Are you a pioneer who’s willing to take business risks? An innovator who develops ideas until they come into fruition? A leader who is skilled in organizing and managing a business venture in a constantly evolving global marketplace?


If you answered yes to all three questions, then you have what it takes to be a successful entrepreneur!


Whether you are a super geek behind some big-time tech startup or a crocheting maven with your own little Pinterest shop, this is what entrepreneurship is essentially about: turning a unique, viable idea into a profitable business.


A common misconception about entrepreneurship is that it’s all about having a great concept that’s never been thought of before — easy peasy, right? Wrong. On the contrary, that’s just the first step. According to Bruce Bachenheimer, executive director of the Entrepreneurship Lab at Pace University in New York, “Entrepreneurship is much broader than the creation of a business venture.” He goes on to say that, at the very core of entrepreneurship, “it is a mindset — a way of thinking and acting. It is about imagining new ways to solve problems and create value.”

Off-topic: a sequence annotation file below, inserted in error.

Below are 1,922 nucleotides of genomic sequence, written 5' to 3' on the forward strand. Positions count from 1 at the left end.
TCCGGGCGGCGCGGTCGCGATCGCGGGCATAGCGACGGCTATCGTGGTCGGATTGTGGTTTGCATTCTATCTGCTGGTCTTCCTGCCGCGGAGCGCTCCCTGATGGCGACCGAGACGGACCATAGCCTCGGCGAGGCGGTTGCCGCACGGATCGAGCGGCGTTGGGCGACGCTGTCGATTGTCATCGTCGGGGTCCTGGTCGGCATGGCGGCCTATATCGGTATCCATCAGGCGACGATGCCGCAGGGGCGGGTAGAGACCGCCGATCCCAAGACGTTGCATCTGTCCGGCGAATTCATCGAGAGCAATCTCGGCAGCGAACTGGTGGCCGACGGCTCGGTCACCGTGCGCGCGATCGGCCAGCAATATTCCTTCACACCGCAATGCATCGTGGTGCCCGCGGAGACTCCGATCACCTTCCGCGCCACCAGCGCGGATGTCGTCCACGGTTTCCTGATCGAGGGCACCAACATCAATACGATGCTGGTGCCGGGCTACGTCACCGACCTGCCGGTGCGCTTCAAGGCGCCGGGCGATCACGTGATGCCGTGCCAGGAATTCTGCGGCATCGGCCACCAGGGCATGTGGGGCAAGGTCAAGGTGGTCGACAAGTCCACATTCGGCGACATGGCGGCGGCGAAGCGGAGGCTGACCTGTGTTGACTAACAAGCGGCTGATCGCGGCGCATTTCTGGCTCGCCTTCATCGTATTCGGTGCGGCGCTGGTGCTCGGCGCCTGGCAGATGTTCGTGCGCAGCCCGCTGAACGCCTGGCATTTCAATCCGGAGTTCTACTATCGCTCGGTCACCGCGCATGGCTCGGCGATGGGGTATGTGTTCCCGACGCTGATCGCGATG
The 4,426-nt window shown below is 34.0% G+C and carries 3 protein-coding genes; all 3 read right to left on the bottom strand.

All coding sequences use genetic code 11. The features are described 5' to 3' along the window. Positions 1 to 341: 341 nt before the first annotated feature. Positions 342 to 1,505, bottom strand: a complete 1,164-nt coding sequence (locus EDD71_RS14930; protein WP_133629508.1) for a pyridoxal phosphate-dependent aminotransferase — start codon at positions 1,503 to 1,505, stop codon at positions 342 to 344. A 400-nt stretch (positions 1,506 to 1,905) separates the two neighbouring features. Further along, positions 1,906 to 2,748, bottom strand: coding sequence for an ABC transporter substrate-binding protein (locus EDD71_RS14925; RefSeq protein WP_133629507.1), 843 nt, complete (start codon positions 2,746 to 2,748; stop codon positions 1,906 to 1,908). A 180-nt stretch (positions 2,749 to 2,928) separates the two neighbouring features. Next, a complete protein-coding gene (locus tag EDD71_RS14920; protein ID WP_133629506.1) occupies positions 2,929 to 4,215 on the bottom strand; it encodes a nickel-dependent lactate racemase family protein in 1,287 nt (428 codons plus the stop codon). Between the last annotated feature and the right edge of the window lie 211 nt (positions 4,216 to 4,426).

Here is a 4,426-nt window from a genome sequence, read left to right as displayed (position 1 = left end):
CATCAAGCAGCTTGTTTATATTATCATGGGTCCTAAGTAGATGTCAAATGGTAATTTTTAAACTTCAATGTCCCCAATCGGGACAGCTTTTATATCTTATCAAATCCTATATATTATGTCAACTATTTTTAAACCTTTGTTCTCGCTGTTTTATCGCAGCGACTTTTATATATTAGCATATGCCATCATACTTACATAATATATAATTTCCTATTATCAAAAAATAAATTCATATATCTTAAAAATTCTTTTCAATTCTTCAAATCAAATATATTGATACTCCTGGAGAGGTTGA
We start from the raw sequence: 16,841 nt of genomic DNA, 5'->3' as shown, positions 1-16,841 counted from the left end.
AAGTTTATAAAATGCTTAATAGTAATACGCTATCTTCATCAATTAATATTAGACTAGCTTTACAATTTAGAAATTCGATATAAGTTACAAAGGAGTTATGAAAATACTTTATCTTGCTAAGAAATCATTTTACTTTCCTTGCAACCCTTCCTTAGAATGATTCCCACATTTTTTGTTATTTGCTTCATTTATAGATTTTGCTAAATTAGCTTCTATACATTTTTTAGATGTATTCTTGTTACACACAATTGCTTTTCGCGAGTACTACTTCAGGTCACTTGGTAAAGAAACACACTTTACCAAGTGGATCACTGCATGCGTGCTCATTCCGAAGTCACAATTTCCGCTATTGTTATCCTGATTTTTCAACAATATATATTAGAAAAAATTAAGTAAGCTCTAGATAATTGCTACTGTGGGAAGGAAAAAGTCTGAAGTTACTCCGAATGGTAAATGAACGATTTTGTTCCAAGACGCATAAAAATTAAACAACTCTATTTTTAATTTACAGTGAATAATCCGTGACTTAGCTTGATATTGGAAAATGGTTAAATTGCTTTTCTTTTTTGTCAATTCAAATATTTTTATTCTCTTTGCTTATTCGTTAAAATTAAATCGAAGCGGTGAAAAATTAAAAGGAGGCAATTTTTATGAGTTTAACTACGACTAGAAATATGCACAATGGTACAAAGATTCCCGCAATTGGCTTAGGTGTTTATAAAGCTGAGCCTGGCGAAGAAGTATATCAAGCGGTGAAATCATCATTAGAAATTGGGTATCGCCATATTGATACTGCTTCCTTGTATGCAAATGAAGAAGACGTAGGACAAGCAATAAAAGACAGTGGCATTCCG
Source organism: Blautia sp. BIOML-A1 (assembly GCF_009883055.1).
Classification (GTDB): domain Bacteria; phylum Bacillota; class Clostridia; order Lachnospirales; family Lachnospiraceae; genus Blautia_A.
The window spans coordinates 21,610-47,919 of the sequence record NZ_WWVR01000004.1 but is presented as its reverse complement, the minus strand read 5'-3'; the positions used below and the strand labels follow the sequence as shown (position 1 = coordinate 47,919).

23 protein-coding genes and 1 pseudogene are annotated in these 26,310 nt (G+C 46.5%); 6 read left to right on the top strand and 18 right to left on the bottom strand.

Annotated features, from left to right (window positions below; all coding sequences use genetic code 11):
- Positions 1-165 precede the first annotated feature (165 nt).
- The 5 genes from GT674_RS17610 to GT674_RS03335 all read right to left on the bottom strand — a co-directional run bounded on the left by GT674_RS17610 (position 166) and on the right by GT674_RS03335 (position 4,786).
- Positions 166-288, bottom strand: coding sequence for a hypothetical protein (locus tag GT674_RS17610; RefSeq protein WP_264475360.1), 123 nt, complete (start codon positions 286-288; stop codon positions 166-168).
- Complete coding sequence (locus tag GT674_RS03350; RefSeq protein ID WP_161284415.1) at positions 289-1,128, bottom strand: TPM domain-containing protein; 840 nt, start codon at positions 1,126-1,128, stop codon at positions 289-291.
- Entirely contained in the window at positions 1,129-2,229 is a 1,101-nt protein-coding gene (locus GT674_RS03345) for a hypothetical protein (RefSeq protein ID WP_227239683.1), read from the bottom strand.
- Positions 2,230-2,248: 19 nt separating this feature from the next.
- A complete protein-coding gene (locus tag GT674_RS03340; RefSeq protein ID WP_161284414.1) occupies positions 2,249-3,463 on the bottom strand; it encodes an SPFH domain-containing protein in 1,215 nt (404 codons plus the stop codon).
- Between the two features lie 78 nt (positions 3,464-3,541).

Typically confident and self-motivated, successful entrepreneurs usually possess equal amounts of chutzpah and self-awareness of their limitations, with a healthy willingness to learn from their own mistakes, as well as the mistakes of other moguls who came before them. They are also unfazed about failing and starting over again, just like two of the greatest entrepreneurs of all time: the late Steve Jobs and his co-founder Steve Wozniak, who built the Apple empire after going through failure, disappointment, and even ridicule from their peers.


So, if you possess these qualities, and have the capacity and willingness to take a unique idea and run away with it by developing and managing it into a business venture to make a profit — taking risks along the way to success — the you’re on the first important step to becoming a successful entrepreneur!


Successful entrepreneurs are at the forefront of the world’s technological and social movements, shaking up the landscape and pushing the envelope with their forward thinking. In essence, they dream big. But they don’t stop there. What separates them from the perennial dreamers is the most important part of being a successful entrepreneur: they are DOERS.





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